When to say stop to fertility treatments?
Updated: Nov 4, 2020
When I embarked on this journey, I never would have thought that I....
First of all, I never would have thought I would embark on this journey... Could have never seen this happen to myself, or myself being able to cope with it.
This infertility struggle is hard, unfair and hurts you precisely when you expect it the least.
I still to this day wonder how come women who do not have any wish for children find themselves pregnant as soon as they are sneezed upon, while others have to fight for years to an end to achieve a dream that should be their birthright. I certainly asked myself the same question not that many years ago, from a different position-the position of the one getting pregnant on the pill. Little did I know life would soon place me on the other side of the barricade. Not that back then I felt less frustrated, mind you!
Anyway, the point is that these days I am bitterly celebrating three years in Assisted Reproduction hell.
Is it enough? Is it too much? Should I go on? When should we say enough is enough and frankly, ARE WE DONE YET?
Cause I would love to make my life again about other things than OPKs, 2WW, BFNs and you name it.
At this point in my life I would have completed (please sit down) 7 IVF cycles, 6 IUI cycles with full IVF protocol, 2 Clomid cycles, 5 Femara cycles, and numerous natural TTC cycles.
All that in a 3 years bracket, with all the hope, deception, rage and frustration they brought upon me.
My last IVF cycle is barely over, and I am still into my two weeks wait, so you will say I am jumping the gun and speaking as if I knew this cycle too was doomed. The truth is, at one point it's getting harder and harder to keep your spirits up, positivity starts to appear silly and at the end of the day it's probably an instinct, as if to save you from the heartache that invariably follows the broken dream of yet another month passed with nothing to show for it.
For the last couple of cycles I have been telling myself: this one is my last. And yet I would find rays of hope and the courage (or craziness) to try again, for (yet another) last time.
But when do we say "no more"?
Some stop when they run out of funds to finance their journey. This is a very important aspect because infertility is not only heartbreaking and a burden on one's mind and body, but it also destroys your budget and eats up your savings. For them in this category, the decision is easier made, for once you're out of cash, there's no point in asking when to stop, you know you have to do it, and here is your bank account making your decision for you. Frustrating but undebatable.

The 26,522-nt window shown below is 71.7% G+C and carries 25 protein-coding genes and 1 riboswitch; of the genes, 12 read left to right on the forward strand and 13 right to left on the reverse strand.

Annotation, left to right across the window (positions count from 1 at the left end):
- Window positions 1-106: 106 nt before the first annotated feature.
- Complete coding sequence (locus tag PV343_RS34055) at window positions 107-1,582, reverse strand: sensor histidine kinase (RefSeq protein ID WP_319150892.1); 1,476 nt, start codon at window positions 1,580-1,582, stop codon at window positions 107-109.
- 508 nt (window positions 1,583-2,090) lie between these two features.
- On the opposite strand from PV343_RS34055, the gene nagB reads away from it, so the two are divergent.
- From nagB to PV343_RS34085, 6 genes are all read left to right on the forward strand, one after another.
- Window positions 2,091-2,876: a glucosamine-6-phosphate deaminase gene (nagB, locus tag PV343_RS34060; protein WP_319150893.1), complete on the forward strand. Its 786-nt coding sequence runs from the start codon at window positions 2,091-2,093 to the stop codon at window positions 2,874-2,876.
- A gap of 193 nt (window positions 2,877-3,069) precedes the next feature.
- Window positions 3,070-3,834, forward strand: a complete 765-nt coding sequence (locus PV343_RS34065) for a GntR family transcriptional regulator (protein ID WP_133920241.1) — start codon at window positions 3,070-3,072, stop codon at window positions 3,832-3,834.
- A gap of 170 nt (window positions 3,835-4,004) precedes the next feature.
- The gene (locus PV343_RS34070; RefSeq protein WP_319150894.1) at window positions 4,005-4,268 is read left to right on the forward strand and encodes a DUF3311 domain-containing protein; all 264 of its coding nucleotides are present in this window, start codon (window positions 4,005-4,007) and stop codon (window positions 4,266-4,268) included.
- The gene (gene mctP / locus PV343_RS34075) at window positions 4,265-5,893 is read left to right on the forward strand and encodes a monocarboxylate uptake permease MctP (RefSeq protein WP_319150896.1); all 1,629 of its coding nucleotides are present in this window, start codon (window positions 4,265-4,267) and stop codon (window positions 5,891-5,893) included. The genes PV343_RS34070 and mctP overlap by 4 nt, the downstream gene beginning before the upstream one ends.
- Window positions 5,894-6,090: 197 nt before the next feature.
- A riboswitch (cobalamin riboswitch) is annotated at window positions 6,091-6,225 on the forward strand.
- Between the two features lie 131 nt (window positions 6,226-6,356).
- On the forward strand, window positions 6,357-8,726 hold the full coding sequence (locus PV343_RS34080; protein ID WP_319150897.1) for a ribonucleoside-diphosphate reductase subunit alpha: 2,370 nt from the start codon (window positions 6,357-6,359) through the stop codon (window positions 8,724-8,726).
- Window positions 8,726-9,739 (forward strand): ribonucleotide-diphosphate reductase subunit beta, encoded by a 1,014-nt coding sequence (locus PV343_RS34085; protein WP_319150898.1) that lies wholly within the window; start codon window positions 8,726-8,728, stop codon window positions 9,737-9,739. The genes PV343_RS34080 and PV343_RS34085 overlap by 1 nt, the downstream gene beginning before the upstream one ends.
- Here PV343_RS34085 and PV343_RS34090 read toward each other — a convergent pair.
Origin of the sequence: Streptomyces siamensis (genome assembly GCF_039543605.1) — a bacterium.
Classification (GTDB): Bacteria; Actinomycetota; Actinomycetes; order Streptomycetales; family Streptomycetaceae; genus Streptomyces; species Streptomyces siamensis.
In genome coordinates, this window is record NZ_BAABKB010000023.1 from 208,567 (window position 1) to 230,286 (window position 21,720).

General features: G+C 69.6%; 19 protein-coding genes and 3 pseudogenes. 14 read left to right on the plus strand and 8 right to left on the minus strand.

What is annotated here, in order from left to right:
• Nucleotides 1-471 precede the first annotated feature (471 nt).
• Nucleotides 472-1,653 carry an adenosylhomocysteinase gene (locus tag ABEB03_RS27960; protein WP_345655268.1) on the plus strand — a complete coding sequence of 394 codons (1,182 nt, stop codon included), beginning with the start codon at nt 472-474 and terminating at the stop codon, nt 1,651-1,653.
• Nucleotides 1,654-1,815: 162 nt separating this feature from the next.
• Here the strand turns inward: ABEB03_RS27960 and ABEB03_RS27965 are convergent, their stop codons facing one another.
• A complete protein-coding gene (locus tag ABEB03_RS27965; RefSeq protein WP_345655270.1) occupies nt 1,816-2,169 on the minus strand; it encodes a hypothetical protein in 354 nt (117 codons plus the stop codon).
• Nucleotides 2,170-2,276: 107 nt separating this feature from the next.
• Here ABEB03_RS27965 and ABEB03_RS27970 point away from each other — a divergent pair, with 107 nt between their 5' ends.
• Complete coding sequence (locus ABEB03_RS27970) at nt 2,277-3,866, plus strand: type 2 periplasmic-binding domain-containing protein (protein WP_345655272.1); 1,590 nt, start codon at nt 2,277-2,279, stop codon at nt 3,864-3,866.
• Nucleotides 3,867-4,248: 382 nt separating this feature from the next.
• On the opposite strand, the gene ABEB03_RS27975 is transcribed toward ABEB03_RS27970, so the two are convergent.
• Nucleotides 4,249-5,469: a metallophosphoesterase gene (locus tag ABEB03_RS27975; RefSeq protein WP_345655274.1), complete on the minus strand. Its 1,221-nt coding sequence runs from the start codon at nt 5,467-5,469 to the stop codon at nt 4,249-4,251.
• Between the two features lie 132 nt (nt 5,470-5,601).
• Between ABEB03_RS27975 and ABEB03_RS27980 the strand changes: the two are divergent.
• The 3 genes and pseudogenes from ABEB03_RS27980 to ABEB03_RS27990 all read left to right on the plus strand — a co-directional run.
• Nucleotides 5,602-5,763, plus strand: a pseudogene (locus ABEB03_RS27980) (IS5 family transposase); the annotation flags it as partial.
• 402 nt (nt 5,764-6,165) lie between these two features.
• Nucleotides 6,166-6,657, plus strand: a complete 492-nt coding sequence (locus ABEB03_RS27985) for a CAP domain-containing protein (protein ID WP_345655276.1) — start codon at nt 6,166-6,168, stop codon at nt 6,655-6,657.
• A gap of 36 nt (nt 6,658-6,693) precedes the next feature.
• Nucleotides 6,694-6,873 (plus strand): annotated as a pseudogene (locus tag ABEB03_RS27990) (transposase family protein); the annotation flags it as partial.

Some stop when they can't take no for a pregnancy test anymore. Repetitive failures to conceive may dig deep into your self esteem, damaging the zen of your couple and your relationships with other people around you. Especially the luckier ones, and especially those who were not even remotely interested in having yet another baby, and keep whining about "these things happening to them".
Some stop when they realise this hunt for the golden egg takes too hard a toll on their marriage. Because this is another taboo people usually do not wish to discuss: a process supposed to bring a couple together gets people apart. Intimacy is lost, desire diminishes, pressure builds up, and what was supposed to be an act of love in the pursuit of the fruit of love itself, becomes, let's face it, a fixed schedule of lovemaking, timed by hormone levels and subcutaneous shots. And this is hard. What may start as being funny (we have to have sex NOW, I have a positive OPK) becomes a self imposed task a couple of cycles later.
You eventually begin to forget yourself as a couple, and your sex life starts to be measured in ovulation tests, sperm morphology counts and number of follicles retrieved.
And that's harsh!
We are not trained for that, we grow up being told getting pregnant is easy peasy, why... everyone gets pregnant, especially when they don't want to, so when it doesn't happen for us, and we have to fight for it and pay for it too, it appears unfair and frustrating.
I know for me this is my last time doing IVF. Luckily it is not a matter of money as French basic insurance covers fertility treatments, or I would have never been able to have so many cycles so far. For me, having previously been confronted with loss and mourning, this infertility journey had me passing through all the stages of grieving, once more.